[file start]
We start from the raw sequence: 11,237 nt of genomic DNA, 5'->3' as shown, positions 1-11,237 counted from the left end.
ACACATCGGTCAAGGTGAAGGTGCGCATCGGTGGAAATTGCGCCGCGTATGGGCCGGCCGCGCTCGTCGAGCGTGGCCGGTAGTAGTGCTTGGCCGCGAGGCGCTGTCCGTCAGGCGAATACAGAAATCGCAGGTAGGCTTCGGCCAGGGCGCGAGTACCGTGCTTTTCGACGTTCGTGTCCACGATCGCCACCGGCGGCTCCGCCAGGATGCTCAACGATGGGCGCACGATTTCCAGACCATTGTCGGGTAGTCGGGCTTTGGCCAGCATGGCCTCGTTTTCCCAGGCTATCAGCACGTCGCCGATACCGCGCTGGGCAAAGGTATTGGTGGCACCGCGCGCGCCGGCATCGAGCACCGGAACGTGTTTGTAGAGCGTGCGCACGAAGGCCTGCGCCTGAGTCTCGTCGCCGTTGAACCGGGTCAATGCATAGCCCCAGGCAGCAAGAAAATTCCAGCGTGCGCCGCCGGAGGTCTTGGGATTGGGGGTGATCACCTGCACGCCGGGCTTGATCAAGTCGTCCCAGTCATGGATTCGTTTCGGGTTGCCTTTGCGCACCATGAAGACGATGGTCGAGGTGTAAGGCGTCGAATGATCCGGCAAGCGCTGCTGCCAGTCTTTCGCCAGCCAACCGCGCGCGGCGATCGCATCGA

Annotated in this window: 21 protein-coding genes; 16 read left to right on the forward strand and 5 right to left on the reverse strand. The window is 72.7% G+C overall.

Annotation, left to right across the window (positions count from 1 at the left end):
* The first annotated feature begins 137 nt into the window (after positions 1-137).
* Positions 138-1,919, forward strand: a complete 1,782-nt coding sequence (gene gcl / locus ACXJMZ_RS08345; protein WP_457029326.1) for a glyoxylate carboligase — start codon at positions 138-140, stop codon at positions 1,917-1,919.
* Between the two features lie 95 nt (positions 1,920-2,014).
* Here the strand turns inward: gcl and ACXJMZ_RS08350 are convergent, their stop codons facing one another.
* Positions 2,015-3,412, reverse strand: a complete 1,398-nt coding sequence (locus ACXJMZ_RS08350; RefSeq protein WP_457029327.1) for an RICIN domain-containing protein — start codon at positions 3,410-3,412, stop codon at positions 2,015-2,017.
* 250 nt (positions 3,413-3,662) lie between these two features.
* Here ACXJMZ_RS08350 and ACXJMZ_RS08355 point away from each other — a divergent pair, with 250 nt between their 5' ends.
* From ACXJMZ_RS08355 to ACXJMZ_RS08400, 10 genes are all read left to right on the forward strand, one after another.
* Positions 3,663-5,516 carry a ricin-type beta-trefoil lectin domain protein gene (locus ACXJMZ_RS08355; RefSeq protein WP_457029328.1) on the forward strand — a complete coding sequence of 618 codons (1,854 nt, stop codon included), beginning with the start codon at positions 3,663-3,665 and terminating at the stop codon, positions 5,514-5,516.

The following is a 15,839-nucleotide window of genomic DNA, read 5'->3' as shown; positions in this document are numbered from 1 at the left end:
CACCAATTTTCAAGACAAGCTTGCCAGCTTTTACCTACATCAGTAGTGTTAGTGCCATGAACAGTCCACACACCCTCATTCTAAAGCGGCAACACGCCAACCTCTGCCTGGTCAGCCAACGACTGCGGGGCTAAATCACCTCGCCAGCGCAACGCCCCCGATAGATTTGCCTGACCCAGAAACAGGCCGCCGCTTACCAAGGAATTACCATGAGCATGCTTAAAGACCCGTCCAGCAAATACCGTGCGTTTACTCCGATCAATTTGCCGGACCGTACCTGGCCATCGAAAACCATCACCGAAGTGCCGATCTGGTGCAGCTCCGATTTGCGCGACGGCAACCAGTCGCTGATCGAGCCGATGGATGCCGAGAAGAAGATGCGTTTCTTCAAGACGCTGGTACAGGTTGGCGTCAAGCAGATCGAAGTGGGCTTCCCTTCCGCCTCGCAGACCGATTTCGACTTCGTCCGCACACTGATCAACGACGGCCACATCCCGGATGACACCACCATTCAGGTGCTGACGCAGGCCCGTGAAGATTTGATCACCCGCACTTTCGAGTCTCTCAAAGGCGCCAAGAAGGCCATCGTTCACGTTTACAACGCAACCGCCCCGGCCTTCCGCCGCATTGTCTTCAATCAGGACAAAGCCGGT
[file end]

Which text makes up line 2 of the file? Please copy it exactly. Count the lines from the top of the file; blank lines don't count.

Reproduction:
ACACATCGGTCAAGGTGAAGGTGCGCATCGGTGGAAATTGCGCCGCGTATGGGCCGGCCGCGCTCGTCGAGCGTGGCCGGTAGTAGTGCTTGGCCGCGAGGCGCTGTCCGTCAGGCGAATACAGAAATCGCAGGTAGGCTTCGGCCAGGGCGCGAGTACCGTGCTTTTCGACGTTCGTGTCCACGATCGCCACCGGCGGCTCCGCCAGGATGCTCAACGATGGGCGCACGATTTCCAGACCATTGTCGGGTAGTCGGGCTTTGGCCAGCATGGCCTCGTTTTCCCAGGCTATCAGCACGTCGCCGATACCGCGCTGGGCAAAGGTATTGGTGGCACCGCGCGCGCCGGCATCGAGCACCGGAACGTGTTTGTAGAGCGTGCGCACGAAGGCCTGCGCCTGAGTCTCGTCGCCGTTGAACCGGGTCAATGCATAGCCCCAGGCAGCAAGAAAATTCCAGCGTGCGCCGCCGGAGGTCTTGGGATTGGGGGTGATCACCTGCACGCCGGGCTTGATCAAGTCGTCCCAGTCATGGATTCGTTTCGGGTTGCCTTTGCGCACCATGAAGACGATGGTCGAGGTGTAAGGCGTCGAATGATCCGGCAAGCGCTGCTGCCAGTCTTTCGCCAGCCAACCGCGCGCGGCGATCGCATCGA